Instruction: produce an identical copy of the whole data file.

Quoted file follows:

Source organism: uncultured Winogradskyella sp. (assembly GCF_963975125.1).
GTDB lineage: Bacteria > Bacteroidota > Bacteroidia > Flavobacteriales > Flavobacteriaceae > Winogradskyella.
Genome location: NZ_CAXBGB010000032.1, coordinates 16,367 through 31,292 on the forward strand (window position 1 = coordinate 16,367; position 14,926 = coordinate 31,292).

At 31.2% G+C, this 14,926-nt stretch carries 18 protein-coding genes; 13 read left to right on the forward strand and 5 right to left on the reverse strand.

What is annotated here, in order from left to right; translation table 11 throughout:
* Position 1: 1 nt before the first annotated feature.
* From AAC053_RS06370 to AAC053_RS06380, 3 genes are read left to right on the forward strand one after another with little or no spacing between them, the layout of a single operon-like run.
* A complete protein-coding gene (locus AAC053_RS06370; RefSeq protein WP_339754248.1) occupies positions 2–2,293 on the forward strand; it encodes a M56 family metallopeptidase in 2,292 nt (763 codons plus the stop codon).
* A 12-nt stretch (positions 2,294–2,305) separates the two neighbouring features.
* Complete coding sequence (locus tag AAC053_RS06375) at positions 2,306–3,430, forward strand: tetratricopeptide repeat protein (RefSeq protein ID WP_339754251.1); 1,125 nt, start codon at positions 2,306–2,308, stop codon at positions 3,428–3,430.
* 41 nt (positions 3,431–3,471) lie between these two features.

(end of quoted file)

Source organism: uncultured Winogradskyella sp. (assembly GCF_963975125.1).
GTDB lineage: Bacteria > Bacteroidota > Bacteroidia > Flavobacteriales > Flavobacteriaceae > Winogradskyella.
Genome location: NZ_CAXBGB010000032.1, coordinates 16,367 through 31,292 on the forward strand (window position 1 = coordinate 16,367; position 14,926 = coordinate 31,292).

At 31.2% G+C, this 14,926-nt stretch carries 18 protein-coding genes; 13 read left to right on the forward strand and 5 right to left on the reverse strand.

What is annotated here, in order from left to right; translation table 11 throughout:
* Position 1: 1 nt before the first annotated feature.
* From AAC053_RS06370 to AAC053_RS06380, 3 genes are read left to right on the forward strand one after another with little or no spacing between them, the layout of a single operon-like run.
* A complete protein-coding gene (locus AAC053_RS06370; RefSeq protein WP_339754248.1) occupies positions 2–2,293 on the forward strand; it encodes a M56 family metallopeptidase in 2,292 nt (763 codons plus the stop codon).
* A 12-nt stretch (positions 2,294–2,305) separates the two neighbouring features.
* Complete coding sequence (locus tag AAC053_RS06375) at positions 2,306–3,430, forward strand: tetratricopeptide repeat protein (RefSeq protein ID WP_339754251.1); 1,125 nt, start codon at positions 2,306–2,308, stop codon at positions 3,428–3,430.
* 41 nt (positions 3,431–3,471) lie between these two features.